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If there was ever a testament to punk as an evolving document, forever building on its past, it was the Washington, DC hardcore scene and the growing pains its experienced in the mid-’80s. Nothing makes that more clear than Scott Crawford and Jim Saah’s exhaustive new documentary Salad Days, which premiered late last year in DC and makes its New York premiere this week at the IFC Center. Though Crawford’s personal history with DC punk began when he was the preteen writer of MetroZine, his documentary is more for the hardcore novice — the person who recognizes the significance of the DC hardcore scene but couldn’t name more than a few Dischord bands.
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“Every Person Is a Jigsaw Puzzle”: 5 Questions With Agnès Varda, Queen of the French New Wave

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Indispensable French director, installation artist, and photographer Agnès Varda does not make general comments on her films or their subjects, because her chimerical work is ever-shifting. Varda’s films are experimental, though you can see some of the artist’s shared interests amongst the works highlighted in the Film Society at Lincoln Center‘s documentary-focused Art of the Real sidebar retrospective, The Actualities of Agnès Varda.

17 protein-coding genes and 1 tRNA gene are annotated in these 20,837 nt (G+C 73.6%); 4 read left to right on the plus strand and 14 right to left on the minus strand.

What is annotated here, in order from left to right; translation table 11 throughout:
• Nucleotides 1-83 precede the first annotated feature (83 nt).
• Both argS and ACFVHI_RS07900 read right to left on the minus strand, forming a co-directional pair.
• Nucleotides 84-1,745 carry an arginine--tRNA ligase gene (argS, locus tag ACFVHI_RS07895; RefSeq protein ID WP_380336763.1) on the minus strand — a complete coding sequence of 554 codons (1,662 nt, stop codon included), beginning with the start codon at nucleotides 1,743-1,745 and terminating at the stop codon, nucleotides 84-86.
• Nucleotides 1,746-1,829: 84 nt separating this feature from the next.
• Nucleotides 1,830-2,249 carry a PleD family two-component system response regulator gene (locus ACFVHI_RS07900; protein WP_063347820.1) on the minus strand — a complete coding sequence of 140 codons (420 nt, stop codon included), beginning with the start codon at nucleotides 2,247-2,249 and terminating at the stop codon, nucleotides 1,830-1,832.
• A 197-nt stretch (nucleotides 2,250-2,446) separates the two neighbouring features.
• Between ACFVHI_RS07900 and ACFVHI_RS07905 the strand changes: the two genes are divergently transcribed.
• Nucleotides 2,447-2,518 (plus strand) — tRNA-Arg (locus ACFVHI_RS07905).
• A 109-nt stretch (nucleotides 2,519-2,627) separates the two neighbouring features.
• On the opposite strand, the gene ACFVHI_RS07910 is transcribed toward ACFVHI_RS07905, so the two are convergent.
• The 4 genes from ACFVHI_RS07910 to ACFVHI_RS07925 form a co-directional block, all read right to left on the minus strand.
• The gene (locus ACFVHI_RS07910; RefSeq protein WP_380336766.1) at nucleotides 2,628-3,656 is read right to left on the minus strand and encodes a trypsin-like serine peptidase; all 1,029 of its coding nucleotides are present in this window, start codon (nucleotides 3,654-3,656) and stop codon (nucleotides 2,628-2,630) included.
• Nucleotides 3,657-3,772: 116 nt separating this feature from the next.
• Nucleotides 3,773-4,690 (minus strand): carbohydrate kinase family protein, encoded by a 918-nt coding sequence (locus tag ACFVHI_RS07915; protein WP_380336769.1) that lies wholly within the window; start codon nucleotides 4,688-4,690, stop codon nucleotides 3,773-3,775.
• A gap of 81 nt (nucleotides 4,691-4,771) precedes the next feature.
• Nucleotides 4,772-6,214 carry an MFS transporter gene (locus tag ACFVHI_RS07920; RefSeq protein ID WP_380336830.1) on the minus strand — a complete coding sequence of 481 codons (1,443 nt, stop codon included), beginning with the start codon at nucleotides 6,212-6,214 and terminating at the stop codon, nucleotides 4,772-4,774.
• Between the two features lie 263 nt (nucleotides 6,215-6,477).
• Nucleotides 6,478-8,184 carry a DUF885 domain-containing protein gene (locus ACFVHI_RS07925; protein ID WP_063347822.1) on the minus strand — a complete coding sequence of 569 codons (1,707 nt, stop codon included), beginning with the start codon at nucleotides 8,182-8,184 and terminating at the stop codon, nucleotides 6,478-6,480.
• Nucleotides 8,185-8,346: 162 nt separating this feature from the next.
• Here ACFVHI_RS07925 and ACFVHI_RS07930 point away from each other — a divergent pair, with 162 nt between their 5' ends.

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HBO’s ‘The Jinx’ Is the Flipside of Our True Crime Obsession

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“I’ve never had a dismembered headless torso to investigate,” says a Texas police officer in the opening minutes of HBO’s six-part true crime documentary series The Jinx: The Life and Deaths of Robert Durst. A project seven years in the making, the show is also the beneficiary of good timing, in so far as it’s impossible to watch it without thinking of recent obsessions with true crime tales and atmospherics, like the podcast Serial and last year’s premiere season of True Detective.
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Too Dangerous for Television: Adam Curtis’ Afghanistan Documentary ‘Bitter Lake’

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Bitter Lake, Adam Curtis’ aesthetically sublime and politically incisive new documentary, was commissioned for BBC’s iPlayer because it is presumably, as Russia Today writes, “too dangerous for television.” After consuming the film by way of a 21st-century samizdat, I can tell you that the propaganda arm of the Kremlin is correct on one score: Bitter Lake is politically dangerous for Western states, especially the US and UK. But it’s also an affront to Russia, and virtually every other state that has attempted to force strategic advantage in Saudia Arabia and Afghanistan. And it is, literally, too dangerous for television: Curtis was given access to years of footage of Afghanistan from the BBC archives. That includes every shot they refused to air on TV.